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Earthly honours flow and waste,
Love only reigns in death; though art
Arm. Look to the queen!
Bass. Her "heart is broke" indeed.
Oh, royal maid, 'would thou hadst mist this part!
Arm. Wise Tecnicus! thus said he:
When youth is ripe, and age from time doth part,
Near. I am your king.
All. Long live
Nearchus, king of Sparta!
Near. Her last will
Shall never be digress'd from; wait in order
WHERE noble judgments and clear eyes are fix'd
I CANNOT ascertain when this Tragedy was first given to the stage; but it was printed in the same year as the Broken Heart. The old title is "Love's Sacrifice. A tragedie, received generally well, acted by the Queene's Majestie's servants, at the Phoenix in Drury-Lane. London: Printed by J. B. for Hugh Beeston, dwelling next the Castle in Cornhill. 1633." 4to. It has neither Prologue nor Epilogue.
MY TRUEST FRIEND, MY WORTHIEST KINSMAN,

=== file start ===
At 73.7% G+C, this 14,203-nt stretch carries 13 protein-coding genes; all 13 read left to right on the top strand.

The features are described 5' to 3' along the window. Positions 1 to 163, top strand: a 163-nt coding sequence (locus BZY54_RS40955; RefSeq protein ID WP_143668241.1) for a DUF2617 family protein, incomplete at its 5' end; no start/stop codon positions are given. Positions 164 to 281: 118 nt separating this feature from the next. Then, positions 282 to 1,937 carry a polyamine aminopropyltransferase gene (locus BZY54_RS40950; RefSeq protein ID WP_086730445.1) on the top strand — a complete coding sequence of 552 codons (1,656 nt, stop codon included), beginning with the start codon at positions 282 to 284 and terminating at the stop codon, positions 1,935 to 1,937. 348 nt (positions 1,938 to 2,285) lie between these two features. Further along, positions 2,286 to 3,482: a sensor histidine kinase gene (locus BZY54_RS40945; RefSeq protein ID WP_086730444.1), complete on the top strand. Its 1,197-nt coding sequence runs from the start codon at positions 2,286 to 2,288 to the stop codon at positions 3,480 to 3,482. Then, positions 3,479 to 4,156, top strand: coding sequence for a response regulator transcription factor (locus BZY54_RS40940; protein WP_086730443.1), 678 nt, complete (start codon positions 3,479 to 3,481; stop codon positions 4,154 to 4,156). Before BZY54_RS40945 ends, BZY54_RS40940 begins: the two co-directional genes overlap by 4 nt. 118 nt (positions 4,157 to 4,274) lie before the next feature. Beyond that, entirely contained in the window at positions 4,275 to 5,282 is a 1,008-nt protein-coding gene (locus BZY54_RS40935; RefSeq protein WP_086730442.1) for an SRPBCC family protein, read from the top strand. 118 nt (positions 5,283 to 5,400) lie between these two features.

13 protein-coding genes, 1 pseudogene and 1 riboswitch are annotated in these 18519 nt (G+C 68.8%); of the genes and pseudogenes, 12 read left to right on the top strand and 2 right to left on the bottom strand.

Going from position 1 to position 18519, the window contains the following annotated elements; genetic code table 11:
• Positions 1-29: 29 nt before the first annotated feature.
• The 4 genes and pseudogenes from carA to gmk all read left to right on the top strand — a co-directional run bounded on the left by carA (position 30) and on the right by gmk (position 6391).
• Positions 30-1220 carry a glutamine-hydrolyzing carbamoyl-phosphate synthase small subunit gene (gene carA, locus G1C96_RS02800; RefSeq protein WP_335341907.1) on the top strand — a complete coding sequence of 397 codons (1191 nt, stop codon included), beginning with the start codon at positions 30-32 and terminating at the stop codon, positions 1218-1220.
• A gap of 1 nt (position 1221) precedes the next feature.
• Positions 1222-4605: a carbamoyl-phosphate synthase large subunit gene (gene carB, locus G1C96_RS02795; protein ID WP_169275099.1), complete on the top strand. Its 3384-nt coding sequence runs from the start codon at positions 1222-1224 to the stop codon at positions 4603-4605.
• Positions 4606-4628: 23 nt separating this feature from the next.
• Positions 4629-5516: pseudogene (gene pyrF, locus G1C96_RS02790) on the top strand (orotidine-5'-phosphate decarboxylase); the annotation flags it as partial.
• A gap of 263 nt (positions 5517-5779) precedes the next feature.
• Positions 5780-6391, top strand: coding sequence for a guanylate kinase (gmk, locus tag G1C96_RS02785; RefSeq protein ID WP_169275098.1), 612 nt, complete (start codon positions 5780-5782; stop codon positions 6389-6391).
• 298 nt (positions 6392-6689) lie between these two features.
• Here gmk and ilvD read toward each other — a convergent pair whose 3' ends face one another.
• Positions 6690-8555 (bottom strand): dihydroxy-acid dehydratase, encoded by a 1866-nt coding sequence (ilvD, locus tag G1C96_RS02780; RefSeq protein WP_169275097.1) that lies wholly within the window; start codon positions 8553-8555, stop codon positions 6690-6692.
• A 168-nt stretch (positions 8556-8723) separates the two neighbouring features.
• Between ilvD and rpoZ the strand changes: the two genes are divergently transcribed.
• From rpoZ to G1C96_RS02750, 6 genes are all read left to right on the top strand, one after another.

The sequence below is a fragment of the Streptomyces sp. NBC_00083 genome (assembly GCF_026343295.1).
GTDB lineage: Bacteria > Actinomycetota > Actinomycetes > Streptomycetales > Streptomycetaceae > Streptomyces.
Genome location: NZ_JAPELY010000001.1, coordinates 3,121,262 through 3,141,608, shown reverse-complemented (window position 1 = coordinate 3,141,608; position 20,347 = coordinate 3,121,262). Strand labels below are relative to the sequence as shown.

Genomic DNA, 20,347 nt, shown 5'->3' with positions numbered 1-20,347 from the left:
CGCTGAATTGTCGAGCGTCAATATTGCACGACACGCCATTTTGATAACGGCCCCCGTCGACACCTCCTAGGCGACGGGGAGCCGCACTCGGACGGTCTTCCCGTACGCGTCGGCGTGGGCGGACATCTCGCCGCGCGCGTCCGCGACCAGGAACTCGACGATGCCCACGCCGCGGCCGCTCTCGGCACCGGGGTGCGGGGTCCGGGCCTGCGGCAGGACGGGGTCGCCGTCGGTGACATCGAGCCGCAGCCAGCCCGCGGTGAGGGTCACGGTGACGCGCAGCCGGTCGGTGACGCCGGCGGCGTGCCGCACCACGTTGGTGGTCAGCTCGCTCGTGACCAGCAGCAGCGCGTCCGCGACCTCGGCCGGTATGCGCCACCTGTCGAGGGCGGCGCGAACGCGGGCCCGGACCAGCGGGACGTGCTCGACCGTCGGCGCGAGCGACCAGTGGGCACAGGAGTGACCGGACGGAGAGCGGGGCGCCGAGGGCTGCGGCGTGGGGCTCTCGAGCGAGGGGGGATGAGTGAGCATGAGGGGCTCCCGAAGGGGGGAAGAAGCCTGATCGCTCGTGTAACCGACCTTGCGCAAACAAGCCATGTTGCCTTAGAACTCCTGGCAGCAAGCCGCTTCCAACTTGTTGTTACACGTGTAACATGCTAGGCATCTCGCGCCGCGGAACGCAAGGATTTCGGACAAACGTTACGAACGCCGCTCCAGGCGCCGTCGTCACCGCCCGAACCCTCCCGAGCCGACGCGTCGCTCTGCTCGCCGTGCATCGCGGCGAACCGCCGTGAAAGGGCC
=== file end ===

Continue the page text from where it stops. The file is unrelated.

JOHN FORD OF GRAYE'S INNE, Esq.
THE title of this little work, my good cousin, is in sense but the argument of a dedication;' which, being in most writers a custom, in many a compliment, I question not but your clear knowledge of my intents will, in me, read as the earnest of affection. My ambition herein aims at a fair flight, borne up on the double wings of gratitude for a received, and acknowledgement for a continued love. It is not so frequent to number many kinsmen, and amongst them some friends, as to presume on some friends, and amongst them little friendship. But in every fulness of these particulars, I do not more partake through you, my cousin, the delight, than enjoy the benefit of them. This Inscription to your name is only a faithful
The title of this little work, my good cousin, is in sense but the argument of a dedication.] i. e. LOVE'S SACRIFICE. The affection between the cousins appears to be mutual; for, on the appearance of Perkin Warbeck, this gentleman returned the compliment with an introductory copy of verses, which are neither the best nor the worst called forth by that drama.